Most anyone in Illinois who took high school chemistry knows of the magic that can come from mixing certain substances together. A knowledge of how chemicals react can have a great deal of positive consequences. However, there is also a certain degree of risk when it comes to working with such chemicals. Unfortunately, one out-of-state man knows first hand of these dangers after a workplace injury put him in the hospital.
Any sort of major injury can have a devastating impact on one’s life. It can require significant medical intervention and recovery time, while causing the injured person to miss work as he or she recovers. In some of these instances, a loved one may also have to miss work to provide care to individual who is hurt. These expenses can quickly add up to an unmanageable load. However, workers in Illinois who suffer from a workplace injury likely qualify for workers’ compensation benefits.
Sometimes, even the most cautious of people find it impossible to avoid an accident that could result in significant economic ramifications. When an accident occurs while a person is performing his or her assigned job tasks in Illinois and other states, they likely qualify for workers' compensation benefits during the period of treatment and recovery. An out-of-state workplace injury suffered by one employee will likely leave him with a long road of recovery and result in significant medical bills.
Being a temporary worker may seem like a beneficial opportunity for Illinois residents looking for work. However, temporary workers face the same hazards as full-time workers and could be at risk for suffering a workplace injury. If temporary employees are not given the proper training to handle the situations they may encounter while on the job, their risk for injury could increase, and their claims may not be taken as seriously as full-time employees.
The vast majority of employers take every sort of precaution they can to ensure worker safety. Unfortunately, accidents, many resulting in serious injury or death, still occur. Usually after a workplace injury, investigations by several different agencies or organizations are sparked to ensure a similar incident will not occur again. Additionally, in order to help those directly affected by an industrial accident, states such as Illinois require employers to provide workers' compensation benefits for the employees -- a benefit one man will likely be utilizing after he sustained a severe injury while at work.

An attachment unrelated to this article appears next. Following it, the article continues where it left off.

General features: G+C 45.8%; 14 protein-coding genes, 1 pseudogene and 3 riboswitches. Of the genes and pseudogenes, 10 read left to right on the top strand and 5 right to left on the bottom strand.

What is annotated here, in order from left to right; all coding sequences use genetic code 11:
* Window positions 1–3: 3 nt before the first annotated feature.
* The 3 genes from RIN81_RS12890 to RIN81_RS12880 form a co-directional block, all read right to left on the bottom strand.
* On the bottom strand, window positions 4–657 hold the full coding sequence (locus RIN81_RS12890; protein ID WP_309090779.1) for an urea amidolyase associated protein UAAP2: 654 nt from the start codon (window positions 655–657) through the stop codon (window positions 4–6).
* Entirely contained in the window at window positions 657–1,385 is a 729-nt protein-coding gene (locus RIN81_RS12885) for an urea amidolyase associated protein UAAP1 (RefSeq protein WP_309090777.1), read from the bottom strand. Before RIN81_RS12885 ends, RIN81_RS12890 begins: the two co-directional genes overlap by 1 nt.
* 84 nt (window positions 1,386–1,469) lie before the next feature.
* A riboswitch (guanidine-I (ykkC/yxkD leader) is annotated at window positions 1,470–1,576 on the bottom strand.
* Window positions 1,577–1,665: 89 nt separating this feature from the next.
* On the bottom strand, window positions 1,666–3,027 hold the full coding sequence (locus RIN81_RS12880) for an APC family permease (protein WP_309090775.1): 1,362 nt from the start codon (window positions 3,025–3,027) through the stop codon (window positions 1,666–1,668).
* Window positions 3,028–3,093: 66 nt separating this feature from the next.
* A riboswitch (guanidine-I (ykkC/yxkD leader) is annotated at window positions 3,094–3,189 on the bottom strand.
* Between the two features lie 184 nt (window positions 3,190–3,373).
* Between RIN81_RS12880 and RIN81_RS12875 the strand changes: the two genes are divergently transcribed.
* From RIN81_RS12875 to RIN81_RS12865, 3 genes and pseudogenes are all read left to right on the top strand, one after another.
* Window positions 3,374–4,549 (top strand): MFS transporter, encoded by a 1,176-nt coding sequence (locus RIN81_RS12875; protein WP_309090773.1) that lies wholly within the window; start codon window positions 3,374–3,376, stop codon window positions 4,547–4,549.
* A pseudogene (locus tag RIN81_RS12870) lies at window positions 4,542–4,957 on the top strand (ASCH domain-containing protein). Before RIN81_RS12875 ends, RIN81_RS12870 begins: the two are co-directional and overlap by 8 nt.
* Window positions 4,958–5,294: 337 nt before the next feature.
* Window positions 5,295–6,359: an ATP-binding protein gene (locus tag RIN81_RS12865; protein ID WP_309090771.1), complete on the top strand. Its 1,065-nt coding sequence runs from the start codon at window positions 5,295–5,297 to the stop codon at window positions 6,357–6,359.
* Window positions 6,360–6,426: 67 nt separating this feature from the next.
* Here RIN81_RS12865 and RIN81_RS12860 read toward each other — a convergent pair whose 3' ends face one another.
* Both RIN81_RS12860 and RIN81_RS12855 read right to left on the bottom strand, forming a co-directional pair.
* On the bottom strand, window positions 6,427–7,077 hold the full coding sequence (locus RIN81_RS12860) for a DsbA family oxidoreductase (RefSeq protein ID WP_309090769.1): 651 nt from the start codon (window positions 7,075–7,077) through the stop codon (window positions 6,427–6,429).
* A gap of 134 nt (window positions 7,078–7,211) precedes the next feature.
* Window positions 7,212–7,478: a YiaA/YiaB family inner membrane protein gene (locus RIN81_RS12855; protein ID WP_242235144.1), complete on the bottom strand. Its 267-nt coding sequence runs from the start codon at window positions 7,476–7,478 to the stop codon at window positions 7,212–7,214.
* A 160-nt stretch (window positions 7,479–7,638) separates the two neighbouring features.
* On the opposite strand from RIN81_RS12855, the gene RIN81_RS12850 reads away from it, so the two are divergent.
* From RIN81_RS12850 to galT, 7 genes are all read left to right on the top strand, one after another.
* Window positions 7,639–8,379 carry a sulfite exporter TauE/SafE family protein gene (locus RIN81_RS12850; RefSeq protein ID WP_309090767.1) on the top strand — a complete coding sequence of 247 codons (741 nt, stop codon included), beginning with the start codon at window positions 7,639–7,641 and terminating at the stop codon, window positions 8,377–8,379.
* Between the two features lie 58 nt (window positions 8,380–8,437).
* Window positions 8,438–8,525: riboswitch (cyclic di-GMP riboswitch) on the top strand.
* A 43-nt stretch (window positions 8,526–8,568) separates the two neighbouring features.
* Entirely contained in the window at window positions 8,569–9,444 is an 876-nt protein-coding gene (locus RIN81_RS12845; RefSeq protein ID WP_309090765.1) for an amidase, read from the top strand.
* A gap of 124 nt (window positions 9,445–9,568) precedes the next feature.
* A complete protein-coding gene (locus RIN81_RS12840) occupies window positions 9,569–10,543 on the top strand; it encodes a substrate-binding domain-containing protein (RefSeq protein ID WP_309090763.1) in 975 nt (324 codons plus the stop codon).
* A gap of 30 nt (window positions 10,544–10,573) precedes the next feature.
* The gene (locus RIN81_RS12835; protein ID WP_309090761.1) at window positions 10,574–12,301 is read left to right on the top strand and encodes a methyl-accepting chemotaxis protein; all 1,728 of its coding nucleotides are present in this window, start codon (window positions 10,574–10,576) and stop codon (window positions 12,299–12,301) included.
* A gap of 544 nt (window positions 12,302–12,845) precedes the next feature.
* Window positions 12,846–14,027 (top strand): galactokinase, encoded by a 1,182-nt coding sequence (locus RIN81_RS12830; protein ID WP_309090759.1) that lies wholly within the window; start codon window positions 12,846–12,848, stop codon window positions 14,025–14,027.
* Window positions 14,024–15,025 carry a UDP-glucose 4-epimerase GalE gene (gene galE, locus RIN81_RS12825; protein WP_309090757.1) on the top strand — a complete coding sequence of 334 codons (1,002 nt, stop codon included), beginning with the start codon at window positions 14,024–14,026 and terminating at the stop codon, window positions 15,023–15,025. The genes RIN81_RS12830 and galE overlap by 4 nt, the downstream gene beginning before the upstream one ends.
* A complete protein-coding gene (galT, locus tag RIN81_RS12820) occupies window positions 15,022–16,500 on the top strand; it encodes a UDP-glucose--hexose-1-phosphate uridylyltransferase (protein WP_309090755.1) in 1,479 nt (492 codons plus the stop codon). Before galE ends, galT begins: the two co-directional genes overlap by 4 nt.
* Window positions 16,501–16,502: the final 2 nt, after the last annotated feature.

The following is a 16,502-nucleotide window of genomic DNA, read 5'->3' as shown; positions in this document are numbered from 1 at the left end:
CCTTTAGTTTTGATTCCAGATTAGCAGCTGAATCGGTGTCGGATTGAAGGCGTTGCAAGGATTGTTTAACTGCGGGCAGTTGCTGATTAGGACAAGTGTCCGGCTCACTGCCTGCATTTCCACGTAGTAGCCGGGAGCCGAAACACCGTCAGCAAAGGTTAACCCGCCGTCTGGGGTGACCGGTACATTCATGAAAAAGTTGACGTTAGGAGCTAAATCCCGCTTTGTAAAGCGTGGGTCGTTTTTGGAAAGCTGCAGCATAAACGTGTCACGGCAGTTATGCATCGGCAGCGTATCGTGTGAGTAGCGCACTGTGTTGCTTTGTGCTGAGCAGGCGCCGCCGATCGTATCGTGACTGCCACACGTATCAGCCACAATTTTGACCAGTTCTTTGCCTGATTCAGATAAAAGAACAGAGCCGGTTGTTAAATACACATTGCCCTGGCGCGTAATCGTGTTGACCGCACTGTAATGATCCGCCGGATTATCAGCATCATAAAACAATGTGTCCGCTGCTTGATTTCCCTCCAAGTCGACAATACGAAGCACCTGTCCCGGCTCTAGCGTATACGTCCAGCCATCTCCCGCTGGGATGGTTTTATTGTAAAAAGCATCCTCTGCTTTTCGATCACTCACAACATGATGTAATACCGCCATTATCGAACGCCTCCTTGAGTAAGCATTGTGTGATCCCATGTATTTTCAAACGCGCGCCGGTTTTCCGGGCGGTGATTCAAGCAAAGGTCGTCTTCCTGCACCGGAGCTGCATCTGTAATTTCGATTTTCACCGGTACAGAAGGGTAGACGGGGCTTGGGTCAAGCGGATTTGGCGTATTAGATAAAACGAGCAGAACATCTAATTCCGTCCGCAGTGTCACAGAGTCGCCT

It is common knowledge that many careers could lead to injury or death. For example, soldiers, firefighters, and police officers know they are risking their lives every day that they report for duty. Unfortunately, other professions tend to hold a surprising risk of a workplace injury such as the medical field, specifically, nurses, orderlies and nursing aides. Nurses in Illinois and across the nation can likely attest to the dangers they encounter every day.
Some workplaces are predictably unpredictable. For example, police officers do not know what to expect in the constantly changing circumstances of their jobs. The lack of predictably creates sometimes unsafe working conditions that are difficult to control. In other jobs, however, employers can take measures to ensure that their employees are able to complete their job responsibilities without risk to their personal safety. When a workplace injury occurs, such as one that happened recently at a company based in Illinois, an investigation begins to determine how the incident occurred and how a similar one can be prevented in the future.
Most companies do their best to ensure employee safety by preventing workplace injuries. However, certain government organizations, such as the Occupational Safety and Health Administration, have been put in place in ensure that companies are meeting standards to keep workers safe. In the event of an accident or workplace injury, OSHA will investigate the incident to see what can prevent future incidences. For example, an explosion at an Illinois paint company has recently triggered an investigation by OSHA.
In a tragic construction accident in Illinois, a worker nearing retirement died while on a work site. The man was from another state, but was working on a project on an Illinois university campus when he was hit by a beam. A crane knocked a beam off the sixth floor of the building and hit the man in the head and chest, resulting in severe injuries. He was taken to a hospital, where he died from the injuries sustained in the construction accident.